Regulatory stage in Water Conservation Areas 1 and 2 are tracking right around average levels for late August, and tracking just about the same elevation as late August of last year. Slough water depths in central Loxahatchee are around 1 ft deep, placing the wetting front at or above the ridge landscape type and inching into the bayhead zone. Currently over 3.5 ft of water is pooling behind the S10 and S11 structures, both of which remain closed (and have been closed for the entire wet season to date). Slough water depths just upstream of the S11s are currently around 2.75 ft deep due to water impounding behind levee.

Regulatory stage in Water Conservation Area 3 is currently around 9.2 ft msl, which is 1.6 ft below the 5-yr late August average. That places it at a 17-yr August low-water mark. Keep in mind that prior to 1990, water levels in 3A similar to what we are seeing this August were a more common-place occurrence. August stage in 3A dropped below 9 ft msl in 1965, 71, 77, 81, 87, 89, and 90. Much wetter conditions have prevailed in 3A since 1990, and even this year’s 9.2 ft msl stage level is a notch above the periodic sub-9 ft Augusts of the 60s, 70s, and 80s.

This is shaping up to be the year of no flows to Everglades National Park — at least through the S12s. Last year S12 flows didn’t ramp above 1000 cfs until the middle part of September, so there’s still time. But keep in mind that last year’s regulatory stage in 3A was around a foot higher than our current condition, and rose to over 11 ft msl by the end of September. In both 1989 and 1990, summer discharges through the S12s were short-lived (around a month or less), and never exceeded 500 cfs. This year is shaping up along those lines, if not less, unless meteorologic conditions turn for the wetter in the next 6 weeks. Freshwater input into the Park at Taylor Slough headwaters (through the S332s) has dropped down since the start of August, presumably as a result of low rainfall levels in the C111 basin and headwater flows from the north (S334 and S335). Over the past 5 years, the S332s have averaged around 500 cfs August discharge rate into the Park. Headwater flows into the Park from Big Cypress National Preserve and Northeast Shark River Slough are also down. That makes Everglades National Park pretty much a rain-driven watershed this year!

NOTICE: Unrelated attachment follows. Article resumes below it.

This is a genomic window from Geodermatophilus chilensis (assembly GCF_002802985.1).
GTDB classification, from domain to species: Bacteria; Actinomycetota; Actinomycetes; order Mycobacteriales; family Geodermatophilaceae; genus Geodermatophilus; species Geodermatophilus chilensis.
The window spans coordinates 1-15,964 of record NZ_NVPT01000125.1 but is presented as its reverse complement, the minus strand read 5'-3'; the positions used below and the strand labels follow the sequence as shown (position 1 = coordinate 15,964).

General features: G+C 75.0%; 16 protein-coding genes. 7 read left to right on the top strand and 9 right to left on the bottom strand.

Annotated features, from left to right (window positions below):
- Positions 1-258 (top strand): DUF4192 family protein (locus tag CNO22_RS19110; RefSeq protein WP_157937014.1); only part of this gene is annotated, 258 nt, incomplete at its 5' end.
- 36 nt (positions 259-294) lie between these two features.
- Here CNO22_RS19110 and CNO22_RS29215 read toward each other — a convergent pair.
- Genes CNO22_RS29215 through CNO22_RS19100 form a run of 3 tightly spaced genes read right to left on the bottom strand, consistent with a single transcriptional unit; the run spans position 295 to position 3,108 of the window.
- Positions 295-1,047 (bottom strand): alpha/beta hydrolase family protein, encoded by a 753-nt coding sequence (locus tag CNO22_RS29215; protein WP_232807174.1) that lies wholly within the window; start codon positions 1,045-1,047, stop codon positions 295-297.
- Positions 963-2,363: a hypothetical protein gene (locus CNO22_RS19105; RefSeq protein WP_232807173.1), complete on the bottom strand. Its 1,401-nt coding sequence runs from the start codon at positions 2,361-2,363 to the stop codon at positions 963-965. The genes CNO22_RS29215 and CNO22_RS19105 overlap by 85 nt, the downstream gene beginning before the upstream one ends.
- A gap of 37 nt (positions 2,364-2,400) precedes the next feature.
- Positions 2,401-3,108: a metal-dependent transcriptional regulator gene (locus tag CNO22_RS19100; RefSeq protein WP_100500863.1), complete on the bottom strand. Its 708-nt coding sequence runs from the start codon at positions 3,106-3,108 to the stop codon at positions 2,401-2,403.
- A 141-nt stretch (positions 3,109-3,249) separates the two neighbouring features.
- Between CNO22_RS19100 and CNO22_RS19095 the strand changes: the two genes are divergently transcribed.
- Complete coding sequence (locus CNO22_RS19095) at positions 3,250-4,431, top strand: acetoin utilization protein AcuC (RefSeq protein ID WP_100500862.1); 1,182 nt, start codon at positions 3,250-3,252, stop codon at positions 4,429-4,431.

Over in Big Cypress National Preserve, wetland stage is tracking just an inch or two below the late August average, which incidently coincides with the same level we were at late August of last year. Preserve-wide stage has risen up into the base of our hydric pinelands. The wetting front reaches that height for about a 3-month span, from early August to late October during the typical year. The southern half of the preserve south of US41 remains wetter than I75. Flows measured across US41 are at a 5-yr August low, flowing at less than 500 cfs in comparison to a 2000 cfs 5-yr late August average.

Summer rains continue to largely miss Corkscrew Swamp Sanctuary. Water levels are tracking at a 17-yr August low. You have to go all the way back to August 1990 and before that to August 1970 to find similarly low water levels at the Sanctuary. Late August of last year the wetting front had risen above the cypress and wet prairie habitat into the hydric pines. So far this summer water levels have yet to even rise out of the lowest of low-water refugia along the boardwalk. The swamp forest habitat has been dry for 6 months consecutive months (since early march), and wet prairie habitat has been dry for 10 consecutive months (since late October).

Suffice it to say it’s been a dry August in South Florida, and is shaping up to be a lower than normal wet season unless we get a strong 1-2 punch from September and October.